Capitalism: a Love Story Essay Sample
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- Category: capitalism
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Capitalism: a Love Story Essay Sample
Capitalism: A Love Story examines the impact of corporate dominance on the everyday lives of Americans (and by default, the rest of the world). The film moves from Middle America, to the halls of power in Washington, to the global financial epicenter in Manhattan. With both humor and outrage, the film explores the question: What is the price that America pays for its love of capitalism? Families pay the price with their jobs, their homes and their savings. Moore goes into the homes of ordinary people whose lives have been turned upside down; and he goes looking for explanations in Washington, DC and elsewhere. What he finds are the all-too-familiar symptoms of a love affair gone astray: lies, abuse, betrayal…and 14,000 jobs being lost every day. Capitalism: A Love Story also presents what a more hopeful future could look like. Who are we and why do we behave the way that we do? Written by Overture Films
Film-maker Michael Moore begins this revealing documentary with the Roman Empire, and the beginning of greed. He takes the viewer to an era of American well-being without any competition from post-war Germany and Japan; prosperity; end of slavery, and the introduction of the Second Bill of Rights by President Franklin D. Roosevelt. But before this inclusion Roosevelt passes away, and the nation spins into anarchy, with indolent, right-winged, self-seeking politicians forming an unhealthy nexus with Corporations, and Wall Street, leaving the vulnerable without employment and health insurance, while putting billions at the disposal of banks and insurance companies – leaving them free to distribute this wealth amongst their executives without any conditions and audits, as well as portraying Barrack Obama as a Socialist. In this regressive era employers exploit their employees by paying them the minimum, but insuring them for large amounts, naming the organization as the beneficiary, demonstrating that they are more valuable after their demise. Middle-classed Katrina & foreclosure-ravaged Americans now must consider adapting to the new Bible (Wall Street Journal) and a new place of worship – Wall Street. Written by rAjOo ([email protected])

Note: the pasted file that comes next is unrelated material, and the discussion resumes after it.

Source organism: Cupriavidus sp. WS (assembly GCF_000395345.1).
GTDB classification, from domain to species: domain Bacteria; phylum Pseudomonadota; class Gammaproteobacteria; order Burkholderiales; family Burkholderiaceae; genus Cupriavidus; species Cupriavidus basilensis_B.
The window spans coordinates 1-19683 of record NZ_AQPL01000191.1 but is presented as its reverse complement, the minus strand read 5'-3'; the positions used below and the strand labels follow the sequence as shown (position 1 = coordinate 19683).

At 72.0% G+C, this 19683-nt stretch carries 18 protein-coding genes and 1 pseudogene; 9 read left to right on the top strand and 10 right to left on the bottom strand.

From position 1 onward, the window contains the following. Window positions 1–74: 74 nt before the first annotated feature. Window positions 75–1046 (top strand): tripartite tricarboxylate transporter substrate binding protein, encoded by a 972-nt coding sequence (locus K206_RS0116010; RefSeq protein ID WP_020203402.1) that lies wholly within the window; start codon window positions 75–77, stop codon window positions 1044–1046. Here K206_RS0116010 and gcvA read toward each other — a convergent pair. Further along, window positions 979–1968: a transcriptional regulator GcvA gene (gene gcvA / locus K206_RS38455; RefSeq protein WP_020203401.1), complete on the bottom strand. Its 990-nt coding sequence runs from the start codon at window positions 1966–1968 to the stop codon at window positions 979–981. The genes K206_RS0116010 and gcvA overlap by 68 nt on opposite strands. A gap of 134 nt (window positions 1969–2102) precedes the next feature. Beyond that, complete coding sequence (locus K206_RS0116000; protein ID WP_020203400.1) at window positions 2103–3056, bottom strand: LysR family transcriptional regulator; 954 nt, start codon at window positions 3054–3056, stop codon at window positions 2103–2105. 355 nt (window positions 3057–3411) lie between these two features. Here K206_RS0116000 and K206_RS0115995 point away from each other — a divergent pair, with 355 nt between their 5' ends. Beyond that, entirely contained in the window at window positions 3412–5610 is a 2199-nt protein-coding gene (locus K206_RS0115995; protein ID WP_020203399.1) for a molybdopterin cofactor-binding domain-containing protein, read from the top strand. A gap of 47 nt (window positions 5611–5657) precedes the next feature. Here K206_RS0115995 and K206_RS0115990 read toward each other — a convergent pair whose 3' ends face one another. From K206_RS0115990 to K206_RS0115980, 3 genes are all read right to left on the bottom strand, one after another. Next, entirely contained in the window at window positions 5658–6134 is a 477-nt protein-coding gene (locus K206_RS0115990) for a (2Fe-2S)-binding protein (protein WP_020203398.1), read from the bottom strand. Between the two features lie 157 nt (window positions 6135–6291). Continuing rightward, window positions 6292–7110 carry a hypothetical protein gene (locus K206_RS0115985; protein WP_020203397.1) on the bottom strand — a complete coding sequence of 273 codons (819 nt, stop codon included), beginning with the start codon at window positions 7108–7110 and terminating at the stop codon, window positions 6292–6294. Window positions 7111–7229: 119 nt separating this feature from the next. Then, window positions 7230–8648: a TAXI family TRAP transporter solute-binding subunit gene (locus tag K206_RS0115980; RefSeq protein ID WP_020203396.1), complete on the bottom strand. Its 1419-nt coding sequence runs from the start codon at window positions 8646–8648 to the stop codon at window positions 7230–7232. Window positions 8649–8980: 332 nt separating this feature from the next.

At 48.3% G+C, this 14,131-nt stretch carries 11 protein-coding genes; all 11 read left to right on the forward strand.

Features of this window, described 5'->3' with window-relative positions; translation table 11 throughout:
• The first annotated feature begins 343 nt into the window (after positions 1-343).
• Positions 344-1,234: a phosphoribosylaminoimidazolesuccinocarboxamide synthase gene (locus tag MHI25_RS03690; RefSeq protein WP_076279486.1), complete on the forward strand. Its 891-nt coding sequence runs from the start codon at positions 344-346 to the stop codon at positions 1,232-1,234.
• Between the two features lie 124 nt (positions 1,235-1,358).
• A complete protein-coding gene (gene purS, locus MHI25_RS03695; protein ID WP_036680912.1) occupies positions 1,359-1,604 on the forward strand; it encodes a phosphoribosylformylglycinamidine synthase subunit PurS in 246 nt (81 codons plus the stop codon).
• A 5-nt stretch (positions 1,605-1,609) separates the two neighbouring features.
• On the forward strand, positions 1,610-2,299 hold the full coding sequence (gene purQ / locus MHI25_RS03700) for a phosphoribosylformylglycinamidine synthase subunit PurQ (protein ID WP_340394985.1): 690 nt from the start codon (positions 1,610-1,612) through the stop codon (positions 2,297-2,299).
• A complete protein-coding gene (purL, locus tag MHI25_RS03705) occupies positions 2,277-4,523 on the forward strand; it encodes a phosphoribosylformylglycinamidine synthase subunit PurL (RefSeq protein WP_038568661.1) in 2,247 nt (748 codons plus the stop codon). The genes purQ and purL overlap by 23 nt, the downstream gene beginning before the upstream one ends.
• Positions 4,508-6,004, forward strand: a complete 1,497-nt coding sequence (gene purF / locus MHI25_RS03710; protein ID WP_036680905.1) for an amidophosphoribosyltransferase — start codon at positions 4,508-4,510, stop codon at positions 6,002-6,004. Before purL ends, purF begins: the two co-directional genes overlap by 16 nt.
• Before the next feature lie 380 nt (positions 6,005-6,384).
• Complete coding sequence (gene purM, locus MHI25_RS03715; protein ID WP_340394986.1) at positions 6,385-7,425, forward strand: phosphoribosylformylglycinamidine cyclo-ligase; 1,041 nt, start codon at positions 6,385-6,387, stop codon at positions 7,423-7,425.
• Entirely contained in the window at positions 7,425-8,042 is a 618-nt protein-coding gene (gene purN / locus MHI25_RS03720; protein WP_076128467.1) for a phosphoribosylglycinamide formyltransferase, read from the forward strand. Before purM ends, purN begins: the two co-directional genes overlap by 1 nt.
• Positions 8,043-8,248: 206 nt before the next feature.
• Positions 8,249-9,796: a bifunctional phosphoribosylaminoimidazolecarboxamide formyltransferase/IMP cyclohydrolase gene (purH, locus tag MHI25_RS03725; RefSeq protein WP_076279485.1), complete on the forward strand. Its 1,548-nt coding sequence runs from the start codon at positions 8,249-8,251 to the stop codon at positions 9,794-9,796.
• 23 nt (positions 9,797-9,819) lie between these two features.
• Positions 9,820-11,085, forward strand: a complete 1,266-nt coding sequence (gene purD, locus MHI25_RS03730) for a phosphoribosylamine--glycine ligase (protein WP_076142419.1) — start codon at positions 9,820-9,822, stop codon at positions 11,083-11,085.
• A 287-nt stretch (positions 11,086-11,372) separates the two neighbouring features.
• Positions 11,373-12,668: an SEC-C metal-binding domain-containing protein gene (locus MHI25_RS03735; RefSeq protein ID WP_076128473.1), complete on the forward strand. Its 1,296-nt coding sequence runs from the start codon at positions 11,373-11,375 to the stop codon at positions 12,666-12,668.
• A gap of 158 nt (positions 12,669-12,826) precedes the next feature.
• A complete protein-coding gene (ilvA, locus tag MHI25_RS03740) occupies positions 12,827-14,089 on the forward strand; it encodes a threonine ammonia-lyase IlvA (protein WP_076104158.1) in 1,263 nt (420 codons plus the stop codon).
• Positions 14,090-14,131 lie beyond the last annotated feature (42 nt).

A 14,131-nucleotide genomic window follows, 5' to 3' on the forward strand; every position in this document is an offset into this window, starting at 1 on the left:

Most Americans believe that capitalism is a system of the production and distribution of preferred goods and services in return for what consumers are willing to pay for them, and that this system is the bedrock on which the United States is built and upon which the country should function. This system may have functioned well in the United States in the post World War II era when there was little global competition and which truly established the middle class. However capitalism as seen in the United States today, which truly took hold in the Reagan era, is more about the want of the wealthy to get wealthier at the expense of all others. The country at that time started to be run more like a business than like a traditional government.
Since, there has been a manipulation by the power brokers on Wall Street of government for their benefit, often at the expense of the the dwindling middle class and working class, and often without that production of a good or service demanded by society. The system continues to operate as most Americans strive to be among the wealthy and see capitalism as a system where becoming wealthy is at least possible. Capitalism is often associated with the ideals of Christianity and the concurrent American ideal of democracy, the latter which is increasingly not the case, where economic power is held in the hands of the few. Corporate America’s biggest fear is democracy where in a one person/one vote system, a wealthy person has as much power as a poor person. With the poor increasingly outnumbering the wealthy, the poor banding together may show capitalism for what it is, at least in today’s global system.